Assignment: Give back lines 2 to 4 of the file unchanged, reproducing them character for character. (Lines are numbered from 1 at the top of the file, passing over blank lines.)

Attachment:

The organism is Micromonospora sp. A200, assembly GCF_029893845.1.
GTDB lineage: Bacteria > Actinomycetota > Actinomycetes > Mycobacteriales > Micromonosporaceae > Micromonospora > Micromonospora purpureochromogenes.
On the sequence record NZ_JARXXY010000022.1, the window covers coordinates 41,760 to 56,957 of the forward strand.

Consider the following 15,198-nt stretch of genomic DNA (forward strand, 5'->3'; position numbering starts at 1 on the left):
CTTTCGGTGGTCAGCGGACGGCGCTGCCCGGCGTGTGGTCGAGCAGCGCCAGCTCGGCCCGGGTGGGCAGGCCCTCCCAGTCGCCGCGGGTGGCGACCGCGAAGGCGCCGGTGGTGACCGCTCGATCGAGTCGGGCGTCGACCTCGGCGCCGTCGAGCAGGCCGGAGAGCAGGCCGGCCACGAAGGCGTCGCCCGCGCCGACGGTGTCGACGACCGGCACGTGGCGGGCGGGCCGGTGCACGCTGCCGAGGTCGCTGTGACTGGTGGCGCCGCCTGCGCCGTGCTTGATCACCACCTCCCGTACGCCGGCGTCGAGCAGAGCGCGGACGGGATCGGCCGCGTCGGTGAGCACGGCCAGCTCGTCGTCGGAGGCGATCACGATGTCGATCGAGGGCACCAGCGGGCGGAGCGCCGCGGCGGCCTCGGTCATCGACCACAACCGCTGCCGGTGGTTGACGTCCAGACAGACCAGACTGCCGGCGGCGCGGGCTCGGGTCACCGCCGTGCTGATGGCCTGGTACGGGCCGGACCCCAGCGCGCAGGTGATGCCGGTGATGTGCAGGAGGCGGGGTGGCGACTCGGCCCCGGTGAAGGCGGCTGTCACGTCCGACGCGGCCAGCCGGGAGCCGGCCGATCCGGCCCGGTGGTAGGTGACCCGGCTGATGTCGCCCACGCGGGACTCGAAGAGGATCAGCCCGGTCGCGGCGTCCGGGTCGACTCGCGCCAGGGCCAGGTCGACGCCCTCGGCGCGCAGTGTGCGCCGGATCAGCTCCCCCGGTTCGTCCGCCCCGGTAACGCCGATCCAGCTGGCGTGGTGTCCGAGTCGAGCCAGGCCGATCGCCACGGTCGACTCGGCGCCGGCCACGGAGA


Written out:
GTDB lineage: Bacteria > Actinomycetota > Actinomycetes > Mycobacteriales > Micromonosporaceae > Micromonospora > Micromonospora purpureochromogenes.
On the sequence record NZ_JARXXY010000022.1, the window covers coordinates 41,760 to 56,957 of the forward strand.

Consider the following 15,198-nt stretch of genomic DNA (forward strand, 5'->3'; position numbering starts at 1 on the left):